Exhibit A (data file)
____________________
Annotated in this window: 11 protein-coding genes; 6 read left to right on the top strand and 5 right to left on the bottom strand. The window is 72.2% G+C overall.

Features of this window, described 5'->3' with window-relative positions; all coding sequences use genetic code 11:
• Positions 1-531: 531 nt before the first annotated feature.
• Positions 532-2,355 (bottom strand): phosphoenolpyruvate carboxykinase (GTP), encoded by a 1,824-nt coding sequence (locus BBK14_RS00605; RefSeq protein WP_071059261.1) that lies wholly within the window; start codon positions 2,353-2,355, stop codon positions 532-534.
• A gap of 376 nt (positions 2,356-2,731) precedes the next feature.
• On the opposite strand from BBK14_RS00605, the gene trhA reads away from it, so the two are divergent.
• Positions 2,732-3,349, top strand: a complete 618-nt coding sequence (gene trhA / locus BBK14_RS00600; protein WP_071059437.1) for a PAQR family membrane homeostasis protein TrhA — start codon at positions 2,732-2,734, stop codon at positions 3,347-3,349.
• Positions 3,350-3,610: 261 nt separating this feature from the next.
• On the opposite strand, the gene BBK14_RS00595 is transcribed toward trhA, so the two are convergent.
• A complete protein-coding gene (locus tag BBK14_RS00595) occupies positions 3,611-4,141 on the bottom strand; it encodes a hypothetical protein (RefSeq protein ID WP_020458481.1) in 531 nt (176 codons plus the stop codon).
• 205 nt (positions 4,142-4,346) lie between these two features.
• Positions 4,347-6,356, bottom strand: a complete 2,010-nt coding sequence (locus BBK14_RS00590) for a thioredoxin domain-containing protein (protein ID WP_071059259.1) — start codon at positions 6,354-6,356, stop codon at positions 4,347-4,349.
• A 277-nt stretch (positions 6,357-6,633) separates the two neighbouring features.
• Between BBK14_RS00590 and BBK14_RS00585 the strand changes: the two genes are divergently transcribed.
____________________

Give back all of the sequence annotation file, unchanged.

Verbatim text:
Annotated in this window: 11 protein-coding genes; 6 read left to right on the top strand and 5 right to left on the bottom strand. The window is 72.2% G+C overall.

Features of this window, described 5'->3' with window-relative positions; all coding sequences use genetic code 11:
• Positions 1-531: 531 nt before the first annotated feature.
• Positions 532-2,355 (bottom strand): phosphoenolpyruvate carboxykinase (GTP), encoded by a 1,824-nt coding sequence (locus BBK14_RS00605; RefSeq protein WP_071059261.1) that lies wholly within the window; start codon positions 2,353-2,355, stop codon positions 532-534.
• A gap of 376 nt (positions 2,356-2,731) precedes the next feature.
• On the opposite strand from BBK14_RS00605, the gene trhA reads away from it, so the two are divergent.
• Positions 2,732-3,349, top strand: a complete 618-nt coding sequence (gene trhA / locus BBK14_RS00600; protein WP_071059437.1) for a PAQR family membrane homeostasis protein TrhA — start codon at positions 2,732-2,734, stop codon at positions 3,347-3,349.
• Positions 3,350-3,610: 261 nt separating this feature from the next.
• On the opposite strand, the gene BBK14_RS00595 is transcribed toward trhA, so the two are convergent.
• A complete protein-coding gene (locus tag BBK14_RS00595) occupies positions 3,611-4,141 on the bottom strand; it encodes a hypothetical protein (RefSeq protein ID WP_020458481.1) in 531 nt (176 codons plus the stop codon).
• 205 nt (positions 4,142-4,346) lie between these two features.
• Positions 4,347-6,356, bottom strand: a complete 2,010-nt coding sequence (locus BBK14_RS00590) for a thioredoxin domain-containing protein (protein ID WP_071059259.1) — start codon at positions 6,354-6,356, stop codon at positions 4,347-4,349.
• A 277-nt stretch (positions 6,357-6,633) separates the two neighbouring features.
• Between BBK14_RS00590 and BBK14_RS00585 the strand changes: the two genes are divergently transcribed.